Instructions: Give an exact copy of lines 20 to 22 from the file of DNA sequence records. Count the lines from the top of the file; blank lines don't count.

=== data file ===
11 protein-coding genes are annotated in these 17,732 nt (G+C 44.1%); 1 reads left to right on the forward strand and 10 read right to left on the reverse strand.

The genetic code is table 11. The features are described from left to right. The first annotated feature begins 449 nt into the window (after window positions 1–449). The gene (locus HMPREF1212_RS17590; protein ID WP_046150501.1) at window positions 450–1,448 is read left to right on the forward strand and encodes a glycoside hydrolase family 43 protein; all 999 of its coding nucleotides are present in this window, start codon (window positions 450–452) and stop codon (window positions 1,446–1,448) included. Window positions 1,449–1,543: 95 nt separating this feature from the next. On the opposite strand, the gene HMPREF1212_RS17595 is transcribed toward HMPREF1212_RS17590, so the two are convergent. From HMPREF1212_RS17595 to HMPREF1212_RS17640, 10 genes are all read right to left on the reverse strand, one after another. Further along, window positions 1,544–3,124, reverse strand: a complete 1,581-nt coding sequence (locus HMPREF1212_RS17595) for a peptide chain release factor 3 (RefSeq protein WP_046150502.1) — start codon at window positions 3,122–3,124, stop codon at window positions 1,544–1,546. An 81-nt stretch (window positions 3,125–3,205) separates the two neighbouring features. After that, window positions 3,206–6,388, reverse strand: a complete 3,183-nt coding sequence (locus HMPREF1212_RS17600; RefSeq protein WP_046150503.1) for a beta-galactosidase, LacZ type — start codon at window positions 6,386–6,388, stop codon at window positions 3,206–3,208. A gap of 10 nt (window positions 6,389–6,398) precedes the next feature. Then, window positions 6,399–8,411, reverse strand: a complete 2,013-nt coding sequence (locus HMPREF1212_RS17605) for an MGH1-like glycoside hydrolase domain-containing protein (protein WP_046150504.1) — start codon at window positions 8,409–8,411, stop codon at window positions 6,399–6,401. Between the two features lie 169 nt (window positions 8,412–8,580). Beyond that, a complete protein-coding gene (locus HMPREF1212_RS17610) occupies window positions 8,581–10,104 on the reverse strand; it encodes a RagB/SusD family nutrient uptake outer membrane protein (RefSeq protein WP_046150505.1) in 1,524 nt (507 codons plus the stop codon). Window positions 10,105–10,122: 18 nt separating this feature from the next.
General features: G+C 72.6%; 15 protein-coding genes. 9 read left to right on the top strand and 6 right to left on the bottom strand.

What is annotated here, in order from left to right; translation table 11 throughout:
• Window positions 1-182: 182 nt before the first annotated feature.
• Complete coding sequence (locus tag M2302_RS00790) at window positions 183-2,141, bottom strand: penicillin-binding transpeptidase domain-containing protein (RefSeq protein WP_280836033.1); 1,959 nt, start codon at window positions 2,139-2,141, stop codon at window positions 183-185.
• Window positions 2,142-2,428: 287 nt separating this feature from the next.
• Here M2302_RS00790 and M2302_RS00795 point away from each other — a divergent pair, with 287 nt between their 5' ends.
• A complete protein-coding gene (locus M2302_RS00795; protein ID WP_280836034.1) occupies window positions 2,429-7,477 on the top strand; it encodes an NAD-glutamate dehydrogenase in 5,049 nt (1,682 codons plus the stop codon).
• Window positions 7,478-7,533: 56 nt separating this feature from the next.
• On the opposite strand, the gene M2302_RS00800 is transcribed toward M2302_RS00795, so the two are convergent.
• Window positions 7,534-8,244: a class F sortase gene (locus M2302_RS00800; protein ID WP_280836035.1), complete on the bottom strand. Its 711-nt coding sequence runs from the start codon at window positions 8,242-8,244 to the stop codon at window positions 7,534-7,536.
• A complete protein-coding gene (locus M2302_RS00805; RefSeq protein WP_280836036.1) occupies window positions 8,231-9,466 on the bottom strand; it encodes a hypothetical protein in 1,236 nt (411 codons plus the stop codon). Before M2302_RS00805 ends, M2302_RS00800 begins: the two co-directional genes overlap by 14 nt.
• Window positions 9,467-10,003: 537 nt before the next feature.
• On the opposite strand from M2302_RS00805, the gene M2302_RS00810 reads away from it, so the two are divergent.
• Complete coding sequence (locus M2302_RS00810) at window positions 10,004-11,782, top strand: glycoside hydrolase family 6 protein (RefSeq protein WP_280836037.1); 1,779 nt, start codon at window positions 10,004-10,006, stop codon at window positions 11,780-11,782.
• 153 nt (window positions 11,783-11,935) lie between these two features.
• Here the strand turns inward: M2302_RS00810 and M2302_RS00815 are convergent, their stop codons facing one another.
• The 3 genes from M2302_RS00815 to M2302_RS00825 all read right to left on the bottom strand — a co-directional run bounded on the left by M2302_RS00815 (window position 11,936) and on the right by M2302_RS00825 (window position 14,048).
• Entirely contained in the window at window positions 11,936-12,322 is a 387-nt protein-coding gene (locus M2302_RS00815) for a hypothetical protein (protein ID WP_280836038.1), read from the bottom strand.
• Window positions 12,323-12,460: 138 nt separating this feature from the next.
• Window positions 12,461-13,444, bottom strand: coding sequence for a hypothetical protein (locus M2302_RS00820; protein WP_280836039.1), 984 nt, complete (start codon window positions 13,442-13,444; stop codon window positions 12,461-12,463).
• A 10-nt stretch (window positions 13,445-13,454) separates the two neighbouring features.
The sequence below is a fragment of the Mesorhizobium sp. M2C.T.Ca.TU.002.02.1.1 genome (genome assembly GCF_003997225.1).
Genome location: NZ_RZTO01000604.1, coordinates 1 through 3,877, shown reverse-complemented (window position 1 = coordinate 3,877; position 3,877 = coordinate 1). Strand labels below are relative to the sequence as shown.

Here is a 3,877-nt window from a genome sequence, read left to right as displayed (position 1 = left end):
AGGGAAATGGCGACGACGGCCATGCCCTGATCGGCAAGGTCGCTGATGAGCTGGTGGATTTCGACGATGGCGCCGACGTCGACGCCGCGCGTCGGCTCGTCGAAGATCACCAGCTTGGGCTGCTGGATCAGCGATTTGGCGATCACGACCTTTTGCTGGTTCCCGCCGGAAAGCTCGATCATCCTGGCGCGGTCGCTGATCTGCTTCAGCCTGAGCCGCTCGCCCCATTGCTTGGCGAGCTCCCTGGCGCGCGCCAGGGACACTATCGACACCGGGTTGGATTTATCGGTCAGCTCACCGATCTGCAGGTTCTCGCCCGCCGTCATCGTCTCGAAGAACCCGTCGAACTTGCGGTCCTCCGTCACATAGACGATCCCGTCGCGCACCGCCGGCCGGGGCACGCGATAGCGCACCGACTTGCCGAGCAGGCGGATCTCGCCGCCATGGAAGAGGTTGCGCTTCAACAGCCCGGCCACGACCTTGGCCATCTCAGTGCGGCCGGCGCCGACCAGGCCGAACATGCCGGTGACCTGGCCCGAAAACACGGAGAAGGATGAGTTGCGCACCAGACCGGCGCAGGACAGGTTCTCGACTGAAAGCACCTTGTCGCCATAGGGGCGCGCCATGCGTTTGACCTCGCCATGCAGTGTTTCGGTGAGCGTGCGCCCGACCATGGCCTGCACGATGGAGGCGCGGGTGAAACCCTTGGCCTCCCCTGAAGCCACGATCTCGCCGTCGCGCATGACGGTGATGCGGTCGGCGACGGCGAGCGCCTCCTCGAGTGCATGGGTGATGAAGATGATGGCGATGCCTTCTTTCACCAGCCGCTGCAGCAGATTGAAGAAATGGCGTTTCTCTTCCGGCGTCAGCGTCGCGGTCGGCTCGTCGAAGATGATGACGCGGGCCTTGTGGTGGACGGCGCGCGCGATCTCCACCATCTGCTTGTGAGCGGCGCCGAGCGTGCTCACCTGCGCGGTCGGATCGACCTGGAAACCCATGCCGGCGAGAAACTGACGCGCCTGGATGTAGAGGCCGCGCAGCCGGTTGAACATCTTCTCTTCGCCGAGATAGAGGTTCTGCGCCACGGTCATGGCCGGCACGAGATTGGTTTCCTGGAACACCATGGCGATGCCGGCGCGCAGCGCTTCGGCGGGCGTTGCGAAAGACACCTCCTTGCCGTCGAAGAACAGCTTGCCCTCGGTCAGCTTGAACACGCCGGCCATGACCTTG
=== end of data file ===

• Entirely contained in the window at window positions 11,936-12,322 is a 387-nt protein-coding gene (locus M2302_RS00815) for a hypothetical protein (protein ID WP_280836038.1), read from the bottom strand.
• Window positions 12,323-12,460: 138 nt separating this feature from the next.
• Window positions 12,461-13,444, bottom strand: coding sequence for a hypothetical protein (locus M2302_RS00820; protein WP_280836039.1), 984 nt, complete (start codon window positions 13,442-13,444; stop codon window positions 12,461-12,463).